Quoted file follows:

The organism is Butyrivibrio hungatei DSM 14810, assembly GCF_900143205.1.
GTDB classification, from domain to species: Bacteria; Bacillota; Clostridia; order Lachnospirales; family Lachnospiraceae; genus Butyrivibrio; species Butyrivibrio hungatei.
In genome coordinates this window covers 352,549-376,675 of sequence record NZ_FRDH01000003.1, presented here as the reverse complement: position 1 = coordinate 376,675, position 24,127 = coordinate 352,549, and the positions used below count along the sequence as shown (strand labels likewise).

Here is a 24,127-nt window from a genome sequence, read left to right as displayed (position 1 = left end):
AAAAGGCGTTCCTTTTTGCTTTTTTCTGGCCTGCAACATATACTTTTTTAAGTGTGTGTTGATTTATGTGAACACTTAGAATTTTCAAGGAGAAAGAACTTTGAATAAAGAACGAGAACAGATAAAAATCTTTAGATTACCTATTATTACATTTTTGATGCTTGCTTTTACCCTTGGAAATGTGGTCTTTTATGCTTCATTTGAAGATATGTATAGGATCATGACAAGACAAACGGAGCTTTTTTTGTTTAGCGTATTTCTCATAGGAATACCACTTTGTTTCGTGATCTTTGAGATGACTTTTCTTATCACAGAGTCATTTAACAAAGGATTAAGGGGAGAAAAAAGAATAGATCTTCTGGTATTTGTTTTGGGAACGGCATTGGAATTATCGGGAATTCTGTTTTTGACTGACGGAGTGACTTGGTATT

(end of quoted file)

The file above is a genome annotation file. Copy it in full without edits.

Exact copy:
The organism is Butyrivibrio hungatei DSM 14810, assembly GCF_900143205.1.
GTDB classification, from domain to species: Bacteria; Bacillota; Clostridia; order Lachnospirales; family Lachnospiraceae; genus Butyrivibrio; species Butyrivibrio hungatei.
In genome coordinates this window covers 352,549-376,675 of sequence record NZ_FRDH01000003.1, presented here as the reverse complement: position 1 = coordinate 376,675, position 24,127 = coordinate 352,549, and the positions used below count along the sequence as shown (strand labels likewise).

Here is a 24,127-nt window from a genome sequence, read left to right as displayed (position 1 = left end):
AAAAGGCGTTCCTTTTTGCTTTTTTCTGGCCTGCAACATATACTTTTTTAAGTGTGTGTTGATTTATGTGAACACTTAGAATTTTCAAGGAGAAAGAACTTTGAATAAAGAACGAGAACAGATAAAAATCTTTAGATTACCTATTATTACATTTTTGATGCTTGCTTTTACCCTTGGAAATGTGGTCTTTTATGCTTCATTTGAAGATATGTATAGGATCATGACAAGACAAACGGAGCTTTTTTTGTTTAGCGTATTTCTCATAGGAATACCACTTTGTTTCGTGATCTTTGAGATGACTTTTCTTATCACAGAGTCATTTAACAAAGGATTAAGGGGAGAAAAAAGAATAGATCTTCTGGTATTTGTTTTGGGAACGGCATTGGAATTATCGGGAATTCTGTTTTTGACTGACGGAGTGACTTGGTATT